Can Kanye West Be Sued For the ‘Famous’ Video?

Over the summer, Kanye West released the music video for 'Famous', quite possibly the most controversial song on The Life of Pablo. In typical Kanye fashion, the music video could possibly result in a lawsuit due to its use of other celebrities' likenesses.
October 27, 2016

“Can someone sue me already?” That’s a question that Kanye West asked on Twitter back in June.[1] The tweet has been deleted, but the issue has remained on the minds of many since he released the music video for “Famous” in July.[2] The video for a song that has already caused so much controversy has stirred up even more debate by portraying wax figures resembling West himself, Kim Kardashian, Rihanna, Donald Trump, Taylor Swift, former President George W. Bush, Bill Cosby, and Caitlyn Jenner, among others.[3] To make things more contentious, the wax figures are completely nude and lying in bed next to each other.

So could a lawsuit be brought against Yeezy? Well, yes, of course, especially given the infamous history between Taylor Swift and the Chicagoan artist. [4] But the real question to ask is, would such a suit be successful? The answer, unfortunately for Swift and any other featured celebrity who’d want damages out of West, is likely to be no.[5]

While there would be a strong case for a possible plaintiff, [6] it would be far from a slam dunk. The suit would probably take place in California – it’s the state in which the video premiered, where the video was likely made,[7] and where Kanye’s permanent residence is. California has many favorable laws for celebrities, including one that gives them a financial interest in situations like this: the Right of Publicity statute. [8] This statute protects against the “use of another’s name, voice, signature, photograph, or likeness for advertising or selling or soliciting purposes” without that person’s consent.[9] This means that, assuming Kanye didn’t get consent from the people portrayed in the video (with the probable exceptions of Rihanna, Kim Kardashian, and Cait Jenner), it’d still be unlikely for a court to rule against him. That’s because the music video isn’t meant to advertise or solicit, but is instead what many courts consider an “expressive work”. [10] Under the California Right of Publicity statute, music videos are commonly accepted art forms, and the statute explicitly lists “audiovisual work” among its permitted creative uses of likeness.[11]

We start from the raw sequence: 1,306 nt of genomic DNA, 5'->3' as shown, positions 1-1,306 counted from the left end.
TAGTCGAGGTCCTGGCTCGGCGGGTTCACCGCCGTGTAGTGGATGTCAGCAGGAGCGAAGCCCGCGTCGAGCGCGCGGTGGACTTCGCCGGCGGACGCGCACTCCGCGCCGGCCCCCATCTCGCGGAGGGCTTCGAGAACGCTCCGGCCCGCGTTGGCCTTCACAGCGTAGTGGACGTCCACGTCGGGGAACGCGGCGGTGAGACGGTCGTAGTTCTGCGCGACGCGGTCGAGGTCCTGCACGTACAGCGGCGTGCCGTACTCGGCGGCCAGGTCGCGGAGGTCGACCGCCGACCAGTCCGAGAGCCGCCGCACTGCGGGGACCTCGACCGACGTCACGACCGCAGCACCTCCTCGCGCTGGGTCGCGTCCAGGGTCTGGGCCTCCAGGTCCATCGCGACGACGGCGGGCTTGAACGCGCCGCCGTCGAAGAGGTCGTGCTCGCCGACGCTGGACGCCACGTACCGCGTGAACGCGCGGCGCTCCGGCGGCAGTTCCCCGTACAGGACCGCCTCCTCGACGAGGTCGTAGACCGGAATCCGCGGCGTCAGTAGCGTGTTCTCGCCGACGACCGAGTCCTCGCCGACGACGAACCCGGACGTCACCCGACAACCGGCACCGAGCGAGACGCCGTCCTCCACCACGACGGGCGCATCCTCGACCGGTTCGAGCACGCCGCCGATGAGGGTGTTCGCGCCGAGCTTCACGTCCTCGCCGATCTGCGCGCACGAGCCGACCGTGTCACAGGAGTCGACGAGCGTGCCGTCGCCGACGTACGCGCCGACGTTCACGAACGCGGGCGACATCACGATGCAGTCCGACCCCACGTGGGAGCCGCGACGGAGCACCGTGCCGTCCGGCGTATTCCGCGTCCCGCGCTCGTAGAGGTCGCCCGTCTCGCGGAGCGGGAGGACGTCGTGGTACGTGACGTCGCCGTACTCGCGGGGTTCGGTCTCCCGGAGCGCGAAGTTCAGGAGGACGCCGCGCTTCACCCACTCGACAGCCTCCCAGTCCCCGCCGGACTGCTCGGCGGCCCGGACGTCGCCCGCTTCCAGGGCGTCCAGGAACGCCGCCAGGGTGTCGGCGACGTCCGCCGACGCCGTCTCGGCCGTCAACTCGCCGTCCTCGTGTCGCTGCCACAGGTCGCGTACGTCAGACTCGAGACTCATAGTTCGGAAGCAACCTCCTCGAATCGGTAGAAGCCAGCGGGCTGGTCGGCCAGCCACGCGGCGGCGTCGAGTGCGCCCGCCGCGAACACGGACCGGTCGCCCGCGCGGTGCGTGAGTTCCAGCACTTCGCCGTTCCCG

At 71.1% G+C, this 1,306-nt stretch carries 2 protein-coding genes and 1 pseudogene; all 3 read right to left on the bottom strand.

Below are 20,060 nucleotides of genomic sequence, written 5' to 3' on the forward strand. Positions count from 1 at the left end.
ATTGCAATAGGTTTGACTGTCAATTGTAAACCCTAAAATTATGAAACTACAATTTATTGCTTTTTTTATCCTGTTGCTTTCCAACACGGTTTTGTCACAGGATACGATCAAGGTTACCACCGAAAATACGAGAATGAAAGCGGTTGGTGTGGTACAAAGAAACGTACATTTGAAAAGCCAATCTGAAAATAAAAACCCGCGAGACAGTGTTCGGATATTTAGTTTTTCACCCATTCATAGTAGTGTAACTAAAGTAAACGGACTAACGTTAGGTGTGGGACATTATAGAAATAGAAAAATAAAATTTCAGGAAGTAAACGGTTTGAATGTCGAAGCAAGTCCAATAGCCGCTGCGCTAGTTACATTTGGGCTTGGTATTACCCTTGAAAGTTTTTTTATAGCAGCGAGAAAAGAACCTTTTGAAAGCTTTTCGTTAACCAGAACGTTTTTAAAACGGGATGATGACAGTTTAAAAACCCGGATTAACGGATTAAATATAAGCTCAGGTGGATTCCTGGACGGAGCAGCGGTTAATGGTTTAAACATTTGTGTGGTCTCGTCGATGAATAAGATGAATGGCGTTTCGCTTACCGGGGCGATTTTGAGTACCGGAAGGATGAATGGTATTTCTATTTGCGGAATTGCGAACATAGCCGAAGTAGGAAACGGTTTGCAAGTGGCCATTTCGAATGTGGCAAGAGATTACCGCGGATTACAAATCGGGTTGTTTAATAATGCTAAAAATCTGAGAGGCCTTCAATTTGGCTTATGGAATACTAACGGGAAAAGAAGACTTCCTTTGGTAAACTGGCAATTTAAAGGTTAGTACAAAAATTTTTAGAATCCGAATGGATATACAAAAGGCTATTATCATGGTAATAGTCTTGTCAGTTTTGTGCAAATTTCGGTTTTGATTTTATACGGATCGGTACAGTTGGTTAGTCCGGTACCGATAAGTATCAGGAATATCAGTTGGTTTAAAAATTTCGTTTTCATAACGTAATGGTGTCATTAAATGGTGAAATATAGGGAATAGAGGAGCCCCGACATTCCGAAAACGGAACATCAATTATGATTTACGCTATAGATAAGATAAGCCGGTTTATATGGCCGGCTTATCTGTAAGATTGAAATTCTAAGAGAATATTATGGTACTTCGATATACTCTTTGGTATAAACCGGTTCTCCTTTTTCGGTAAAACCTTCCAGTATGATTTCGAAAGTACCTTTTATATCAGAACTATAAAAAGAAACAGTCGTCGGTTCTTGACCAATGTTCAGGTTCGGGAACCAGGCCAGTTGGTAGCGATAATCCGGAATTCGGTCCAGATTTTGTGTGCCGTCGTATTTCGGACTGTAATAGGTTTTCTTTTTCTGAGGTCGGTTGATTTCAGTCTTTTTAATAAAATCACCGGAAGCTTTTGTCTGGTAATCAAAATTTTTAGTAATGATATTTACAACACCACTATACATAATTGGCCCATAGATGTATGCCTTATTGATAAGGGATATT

It would appear that Mr. West is likely to get away with yet another controversial statement. But that’s not for sure, especially with common law providing a looser standard and judges and juries being as unpredictable as they are.[12] In either case, it’s probably for the best if Kanye avoids inviting lawsuits on social media.


[1] See Joey Nolfi, Kanye West deletes ‘can somebody sue me’ tweet after ‘Famous’ video debut, Entertainment Weekly (June 26, 2016, 4:03 PM), http://www.ew.com/article/2016/06/26/kanye-west-famous-video-sue-tweet.

[2] See Dvorah Graeser, Celebrity IP – Can Kanye West Be Sued?, KISS Patent (August 29, 2016), https://kisspatent.com/celebrity-ip/.

[3] See Nick Romano, Kanye West’s ‘Famous’ video recreates Vincent Desiderio’s Sleep painting, Entertainment Weekly (June 25, 2016, 12:18 PM), http://www.ew.com/article/2016/06/25/kanye-west-famous-video-vincent-desiderio-sleep-painting.

[4] See Keith Harris, Can Taylor Swift Sue Kanye West Over ‘Famous’ Video?, Rolling Stone (June 29, 2016), http://www.rollingstone.com/music/news/can-taylor-swift-sue-kanye-west-over-famous-video-20160629.

[5] Graeser, supra note 2.

[6] See Peggy Truong, What Could Happen if Any of the “Famous” Celebrities Sued Kanye West, COSMOPOLITAN (June 28, 2016), http://www.cosmopolitan.com/entertainment/music/a60686/kanye-west-famous-lawsuit-case/.

[7] Harris, supra note 4.

[8] Id.

[9] Cal.Civ.Code § 3344.

[10] Harris, supra note 4.

[11] Id.

[12] Truong, supra note 6.